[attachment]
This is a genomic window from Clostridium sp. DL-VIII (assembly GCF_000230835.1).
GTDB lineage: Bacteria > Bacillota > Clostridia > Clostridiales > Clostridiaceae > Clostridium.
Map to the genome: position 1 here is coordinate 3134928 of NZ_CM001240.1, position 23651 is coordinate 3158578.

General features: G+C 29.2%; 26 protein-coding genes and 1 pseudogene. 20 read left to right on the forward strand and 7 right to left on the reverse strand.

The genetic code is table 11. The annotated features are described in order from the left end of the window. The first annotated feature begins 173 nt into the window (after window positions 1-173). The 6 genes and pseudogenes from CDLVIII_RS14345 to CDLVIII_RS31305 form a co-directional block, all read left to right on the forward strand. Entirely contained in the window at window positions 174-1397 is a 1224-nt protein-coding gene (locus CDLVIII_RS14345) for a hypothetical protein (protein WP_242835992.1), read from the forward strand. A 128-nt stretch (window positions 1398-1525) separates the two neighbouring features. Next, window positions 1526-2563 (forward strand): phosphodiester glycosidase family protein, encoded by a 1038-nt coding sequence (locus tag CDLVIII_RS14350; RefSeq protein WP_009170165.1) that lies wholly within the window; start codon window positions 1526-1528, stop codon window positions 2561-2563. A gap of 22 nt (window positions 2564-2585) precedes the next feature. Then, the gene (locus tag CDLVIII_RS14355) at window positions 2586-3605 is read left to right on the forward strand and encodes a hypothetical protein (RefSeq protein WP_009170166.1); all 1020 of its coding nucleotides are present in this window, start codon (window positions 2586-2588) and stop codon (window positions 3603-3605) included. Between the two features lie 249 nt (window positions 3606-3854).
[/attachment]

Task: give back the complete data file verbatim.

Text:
This is a genomic window from Clostridium sp. DL-VIII (assembly GCF_000230835.1).
GTDB lineage: Bacteria > Bacillota > Clostridia > Clostridiales > Clostridiaceae > Clostridium.
Map to the genome: position 1 here is coordinate 3134928 of NZ_CM001240.1, position 23651 is coordinate 3158578.

General features: G+C 29.2%; 26 protein-coding genes and 1 pseudogene. 20 read left to right on the forward strand and 7 right to left on the reverse strand.

The genetic code is table 11. The annotated features are described in order from the left end of the window. The first annotated feature begins 173 nt into the window (after window positions 1-173). The 6 genes and pseudogenes from CDLVIII_RS14345 to CDLVIII_RS31305 form a co-directional block, all read left to right on the forward strand. Entirely contained in the window at window positions 174-1397 is a 1224-nt protein-coding gene (locus CDLVIII_RS14345) for a hypothetical protein (protein WP_242835992.1), read from the forward strand. A 128-nt stretch (window positions 1398-1525) separates the two neighbouring features. Next, window positions 1526-2563 (forward strand): phosphodiester glycosidase family protein, encoded by a 1038-nt coding sequence (locus tag CDLVIII_RS14350; RefSeq protein WP_009170165.1) that lies wholly within the window; start codon window positions 1526-1528, stop codon window positions 2561-2563. A gap of 22 nt (window positions 2564-2585) precedes the next feature. Then, the gene (locus tag CDLVIII_RS14355) at window positions 2586-3605 is read left to right on the forward strand and encodes a hypothetical protein (RefSeq protein WP_009170166.1); all 1020 of its coding nucleotides are present in this window, start codon (window positions 2586-2588) and stop codon (window positions 3603-3605) included. Between the two features lie 249 nt (window positions 3606-3854).